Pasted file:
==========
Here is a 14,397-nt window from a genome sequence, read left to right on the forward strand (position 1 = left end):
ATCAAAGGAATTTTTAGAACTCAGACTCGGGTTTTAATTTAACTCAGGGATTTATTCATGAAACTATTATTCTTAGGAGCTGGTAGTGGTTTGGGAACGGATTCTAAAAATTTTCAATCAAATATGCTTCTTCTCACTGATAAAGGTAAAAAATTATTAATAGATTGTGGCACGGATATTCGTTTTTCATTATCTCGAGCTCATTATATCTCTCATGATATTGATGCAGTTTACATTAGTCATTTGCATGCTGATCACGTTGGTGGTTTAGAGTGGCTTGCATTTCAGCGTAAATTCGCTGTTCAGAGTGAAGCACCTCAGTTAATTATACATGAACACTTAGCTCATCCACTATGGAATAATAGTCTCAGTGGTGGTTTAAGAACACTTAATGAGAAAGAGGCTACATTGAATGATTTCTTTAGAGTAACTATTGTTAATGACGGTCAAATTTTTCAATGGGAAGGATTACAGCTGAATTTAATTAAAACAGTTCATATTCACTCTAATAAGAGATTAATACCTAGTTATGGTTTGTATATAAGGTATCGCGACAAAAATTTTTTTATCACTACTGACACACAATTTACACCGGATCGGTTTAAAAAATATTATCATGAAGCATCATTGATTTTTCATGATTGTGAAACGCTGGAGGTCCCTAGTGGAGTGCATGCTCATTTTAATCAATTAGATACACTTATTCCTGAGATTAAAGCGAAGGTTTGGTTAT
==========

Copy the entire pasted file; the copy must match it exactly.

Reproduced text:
Here is a 14,397-nt window from a genome sequence, read left to right on the forward strand (position 1 = left end):
ATCAAAGGAATTTTTAGAACTCAGACTCGGGTTTTAATTTAACTCAGGGATTTATTCATGAAACTATTATTCTTAGGAGCTGGTAGTGGTTTGGGAACGGATTCTAAAAATTTTCAATCAAATATGCTTCTTCTCACTGATAAAGGTAAAAAATTATTAATAGATTGTGGCACGGATATTCGTTTTTCATTATCTCGAGCTCATTATATCTCTCATGATATTGATGCAGTTTACATTAGTCATTTGCATGCTGATCACGTTGGTGGTTTAGAGTGGCTTGCATTTCAGCGTAAATTCGCTGTTCAGAGTGAAGCACCTCAGTTAATTATACATGAACACTTAGCTCATCCACTATGGAATAATAGTCTCAGTGGTGGTTTAAGAACACTTAATGAGAAAGAGGCTACATTGAATGATTTCTTTAGAGTAACTATTGTTAATGACGGTCAAATTTTTCAATGGGAAGGATTACAGCTGAATTTAATTAAAACAGTTCATATTCACTCTAATAAGAGATTAATACCTAGTTATGGTTTGTATATAAGGTATCGCGACAAAAATTTTTTTATCACTACTGACACACAATTTACACCGGATCGGTTTAAAAAATATTATCATGAAGCATCATTGATTTTTCATGATTGTGAAACGCTGGAGGTCCCTAGTGGAGTGCATGCTCATTTTAATCAATTAGATACACTTATTCCTGAGATTAAAGCGAAGGTTTGGTTAT